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GRAND BLANC 1833

FIRST TOWN MEETING IN GRAND BLANC

The captain and family were a little uneasy, fearing some ugly fellow might do some harm. He offered to pay them to let him keep it, but_ no, never would they sell their fancied god, and he was obliged to take the stone from his fireplace and replace it where he found it, placing it in the same position, and at once. They named the captain from this transaction after the stone, Bab-o-quah, and he was known and went by that name as long as he lived and was known by that name throughout the land. The stone stood there afterwards until the land was purchased and made into farms. What became of it or who got Bab-o-quah I never knew, but presume some of the settlers got it and may have it still. If I ever knew the English of the word Bab-o-quah I have forgotten it. I will mention another incident in this connection, which has just come to my mind. Sometime in the years 1836-37 or '39, I don't remember which, Col. David Stanard located on a farm on the Tittabawassee river. Mrs. Stanard and her daughter were in Pontiac on a visit, anxious to get home. Brother G. D. and myself were going to Pontiac with a double team on business. The Colonel wished we could bring his wife and daughter home with us. Mrs. Stanard applied to us at Pontiac, being anxious to get home, the winter being near its close. We said to Mrs. Stanard we feared we could not make it very comfortable for them, as we had about a load; she replied that she was anxious to get home, as it might be the last opportunity, as winter was about at an end. They would give us as little trouble as possible and could and would put up with all the inconveniences of the journey, having had some experience in settling in an early day on a farm near Pontiac, and keeping hotel in Pontiac in its earliest days.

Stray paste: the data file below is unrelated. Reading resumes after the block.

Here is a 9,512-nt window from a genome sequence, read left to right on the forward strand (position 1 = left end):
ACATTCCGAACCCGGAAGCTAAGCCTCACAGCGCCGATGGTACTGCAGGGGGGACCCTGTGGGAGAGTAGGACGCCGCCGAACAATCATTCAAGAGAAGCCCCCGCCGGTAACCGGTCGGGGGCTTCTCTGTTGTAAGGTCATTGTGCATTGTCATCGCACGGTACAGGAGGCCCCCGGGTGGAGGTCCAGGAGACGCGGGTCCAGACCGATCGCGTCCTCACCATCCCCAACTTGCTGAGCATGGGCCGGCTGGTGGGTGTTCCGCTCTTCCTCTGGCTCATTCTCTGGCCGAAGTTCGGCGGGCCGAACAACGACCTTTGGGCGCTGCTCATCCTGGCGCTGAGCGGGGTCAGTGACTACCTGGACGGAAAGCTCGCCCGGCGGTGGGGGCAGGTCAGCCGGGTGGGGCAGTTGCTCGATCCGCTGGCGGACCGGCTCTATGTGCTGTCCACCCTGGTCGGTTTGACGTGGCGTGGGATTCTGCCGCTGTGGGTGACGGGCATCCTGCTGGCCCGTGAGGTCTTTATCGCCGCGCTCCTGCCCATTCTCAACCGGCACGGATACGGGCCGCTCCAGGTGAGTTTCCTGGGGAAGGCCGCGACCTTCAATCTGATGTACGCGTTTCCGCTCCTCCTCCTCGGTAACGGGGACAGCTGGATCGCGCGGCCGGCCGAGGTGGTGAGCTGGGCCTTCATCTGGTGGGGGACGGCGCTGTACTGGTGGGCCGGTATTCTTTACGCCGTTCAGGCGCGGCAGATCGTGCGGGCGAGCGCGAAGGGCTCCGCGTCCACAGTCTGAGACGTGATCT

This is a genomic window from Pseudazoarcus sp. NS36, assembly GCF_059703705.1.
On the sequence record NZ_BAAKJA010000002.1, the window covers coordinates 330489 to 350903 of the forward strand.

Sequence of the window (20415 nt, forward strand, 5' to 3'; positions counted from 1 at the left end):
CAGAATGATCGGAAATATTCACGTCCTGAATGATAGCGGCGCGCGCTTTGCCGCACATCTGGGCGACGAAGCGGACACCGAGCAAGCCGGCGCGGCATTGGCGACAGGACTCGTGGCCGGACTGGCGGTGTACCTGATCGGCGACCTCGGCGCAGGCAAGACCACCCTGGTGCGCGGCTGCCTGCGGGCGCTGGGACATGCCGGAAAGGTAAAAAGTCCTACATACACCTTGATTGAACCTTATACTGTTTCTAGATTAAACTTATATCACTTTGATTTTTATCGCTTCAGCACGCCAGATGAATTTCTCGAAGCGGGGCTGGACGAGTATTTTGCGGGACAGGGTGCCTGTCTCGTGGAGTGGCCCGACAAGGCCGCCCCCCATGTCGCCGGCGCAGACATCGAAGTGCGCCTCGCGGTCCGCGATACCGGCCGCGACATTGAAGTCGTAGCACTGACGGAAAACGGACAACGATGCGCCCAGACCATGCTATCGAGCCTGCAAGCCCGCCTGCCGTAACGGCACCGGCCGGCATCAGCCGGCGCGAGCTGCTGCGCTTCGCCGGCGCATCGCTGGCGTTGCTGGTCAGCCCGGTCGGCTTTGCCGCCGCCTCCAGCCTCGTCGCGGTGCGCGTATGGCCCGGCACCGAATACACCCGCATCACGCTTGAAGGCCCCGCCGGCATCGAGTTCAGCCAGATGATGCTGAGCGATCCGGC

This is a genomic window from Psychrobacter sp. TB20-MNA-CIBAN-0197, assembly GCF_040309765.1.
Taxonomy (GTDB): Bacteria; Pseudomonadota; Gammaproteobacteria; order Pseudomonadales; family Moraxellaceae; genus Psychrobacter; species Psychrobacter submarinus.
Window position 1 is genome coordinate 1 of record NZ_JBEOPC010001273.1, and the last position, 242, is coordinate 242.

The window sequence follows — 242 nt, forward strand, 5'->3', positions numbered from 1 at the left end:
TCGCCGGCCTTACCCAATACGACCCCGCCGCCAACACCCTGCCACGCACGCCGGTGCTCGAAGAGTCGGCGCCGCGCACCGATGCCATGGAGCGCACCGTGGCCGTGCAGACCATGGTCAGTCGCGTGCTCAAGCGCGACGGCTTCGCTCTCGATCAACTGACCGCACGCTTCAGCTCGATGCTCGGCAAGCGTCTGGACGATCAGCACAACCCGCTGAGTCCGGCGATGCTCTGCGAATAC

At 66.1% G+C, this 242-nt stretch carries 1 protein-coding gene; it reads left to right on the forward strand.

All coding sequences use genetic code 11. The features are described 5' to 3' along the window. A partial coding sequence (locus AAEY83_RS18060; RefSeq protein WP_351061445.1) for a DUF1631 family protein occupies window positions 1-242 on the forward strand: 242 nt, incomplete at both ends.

GRAND BLANC MICHIGAN


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